This is true of basically any one of these apps: They work really well when you spend some time building out the infrastructure and making sure there's not extra noise. So we went through and did a purge of the channels and deleted something like 40 channels that had been created because people can go in and create whatever channel they want. And that really helped with productivity and also with buy-in.
Once it was a place where things were actually happening. It takes a lot of leadership from people who are passionate about that idea. I am not a person who is passionate about those sorts of things. It's not where my interests lie. But having people in there who can keep it clean who can keep it productive, keep things where they're supposed to go—it's very useful in that way. It's not perfect, but it's better than us not talking to each other, and having one progress report every week. One call a week is just not enough communication.
April: One final question—Educational Resources: Obviously we talked about media. Is there anything where you are looking for inspiration and you're saying, "Yeah. Pictures of puppies. Walking down by the river." I all the sudden feel like I'm working more creatively, I'm more educated. Reaching outside the industry, what does that look like for you?
Lindsey: As far as educational resources go, I think we have a number of really great ones in the industry. I've talked about Sean Finter a couple of times. I think Barmetrix is an incredible resource. I really do rely heavily on my personal network. I know that that's maybe not an option for everyone, but it can be, is the thesis statement of all the things I've said. These networks exist when you show and you participate. Being able to call somebody, like David Kaplan and say, "Hey, somebody just offered me this deal. What do you think?" is life-changing. To have those networks really is the big game-changer because we don't have formalized resources, we don't have formalized education in this sector of the business. We just don't.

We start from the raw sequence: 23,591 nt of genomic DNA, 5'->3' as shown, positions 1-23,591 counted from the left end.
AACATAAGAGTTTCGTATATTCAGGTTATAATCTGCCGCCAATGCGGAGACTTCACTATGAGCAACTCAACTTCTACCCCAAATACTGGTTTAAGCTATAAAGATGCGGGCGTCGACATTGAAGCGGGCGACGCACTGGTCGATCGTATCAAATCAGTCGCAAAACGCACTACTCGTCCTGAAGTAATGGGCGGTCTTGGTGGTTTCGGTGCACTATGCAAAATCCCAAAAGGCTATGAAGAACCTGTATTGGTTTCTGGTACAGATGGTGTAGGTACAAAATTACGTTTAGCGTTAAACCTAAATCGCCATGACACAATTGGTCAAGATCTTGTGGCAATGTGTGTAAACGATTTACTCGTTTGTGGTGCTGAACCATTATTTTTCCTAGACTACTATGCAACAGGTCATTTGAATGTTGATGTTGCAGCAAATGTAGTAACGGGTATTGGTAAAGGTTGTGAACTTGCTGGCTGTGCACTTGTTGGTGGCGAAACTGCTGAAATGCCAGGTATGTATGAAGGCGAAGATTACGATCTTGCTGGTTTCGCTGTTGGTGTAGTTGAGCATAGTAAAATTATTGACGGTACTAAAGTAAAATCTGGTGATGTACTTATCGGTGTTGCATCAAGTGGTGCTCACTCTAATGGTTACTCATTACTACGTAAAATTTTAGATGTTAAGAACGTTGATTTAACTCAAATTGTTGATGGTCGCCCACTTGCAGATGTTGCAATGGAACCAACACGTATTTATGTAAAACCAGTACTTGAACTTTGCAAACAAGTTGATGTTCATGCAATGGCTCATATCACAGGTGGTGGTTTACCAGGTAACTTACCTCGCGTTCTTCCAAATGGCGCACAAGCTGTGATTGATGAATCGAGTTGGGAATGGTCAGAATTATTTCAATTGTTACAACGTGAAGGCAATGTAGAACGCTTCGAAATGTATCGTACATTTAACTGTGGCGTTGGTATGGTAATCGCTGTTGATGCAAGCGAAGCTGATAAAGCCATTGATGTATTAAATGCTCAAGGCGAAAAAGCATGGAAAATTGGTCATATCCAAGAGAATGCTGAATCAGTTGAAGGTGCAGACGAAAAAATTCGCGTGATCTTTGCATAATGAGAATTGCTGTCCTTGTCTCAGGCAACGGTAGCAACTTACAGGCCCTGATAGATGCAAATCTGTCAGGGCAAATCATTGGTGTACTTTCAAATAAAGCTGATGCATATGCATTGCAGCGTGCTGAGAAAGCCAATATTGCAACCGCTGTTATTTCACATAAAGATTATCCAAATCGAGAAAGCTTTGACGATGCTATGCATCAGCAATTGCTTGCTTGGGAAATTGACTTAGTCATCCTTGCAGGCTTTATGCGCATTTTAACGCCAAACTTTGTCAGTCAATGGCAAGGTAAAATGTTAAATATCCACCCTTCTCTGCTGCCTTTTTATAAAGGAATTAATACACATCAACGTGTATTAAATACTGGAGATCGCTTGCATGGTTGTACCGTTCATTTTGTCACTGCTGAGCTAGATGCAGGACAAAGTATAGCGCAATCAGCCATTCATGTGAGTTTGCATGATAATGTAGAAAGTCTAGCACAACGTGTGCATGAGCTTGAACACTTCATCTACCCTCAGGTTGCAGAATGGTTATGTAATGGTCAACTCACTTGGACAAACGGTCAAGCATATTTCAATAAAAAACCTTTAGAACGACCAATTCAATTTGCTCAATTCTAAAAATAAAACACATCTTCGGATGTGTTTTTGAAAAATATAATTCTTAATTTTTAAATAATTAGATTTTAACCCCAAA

We're working slowly and incrementally to change that, but there's just not that resource. Within the industry, and specifically trying to solve the problems that you face as a bartender or a bar owner—you gotta go to your network, because they're the only ones who know. If you don't know, you can always call or email me and I'll be like, "Oh you know who knows how to fix that problem? It's so-and-so." That's really the way I solve a lot of those problems and those bigger problems. As far as inspiration goes, that's a totally different game. We are constantly listening to and arguing about music in the van. I find a lot of inspiration there, obviously. I will make you a Spotify playlist. How bout that? And I'll send it to you.
April: Oh my God, I would love that! Yay!
Lindsey: I'll put that together. That's a better way than me talking about it for another 20 minutes.
April: Awesome. I accept! Lindsey, where can people find you on social media?
Lindsey: The best way to find what we're doing on the tour is Facebook.com/barinstitute. That's the easiest way to see where we are on the tour and what we're doing.
April: And you have all the videos streaming live?
Lindsey: We are shooting as many of the classes streaming live as possible as of right now. Since New Orleans, we streamed all but one. Some of the repeat classes we don't do, but for the most part, any class that we've done is out there. You can find me personally @livethelushlife on basically any of the networks. I kept the name the same to make it easy. Please, reach out. If there's somebody who is excited about getting involved or you want to do something, this is about people and connecting people and if you wanna opt in, we want you. So never, ever hesitate to reach out to me on Facebook or Instagram or email me firstname.lastname@example.org. I'm always available. I want people who want to opt in.
April: And I can vouch for Lindsey by the way. She's insanely responsive. Like, insanely. Thank you so much. This was amazing having you. I can't wait to see what happens with the rest of the tour.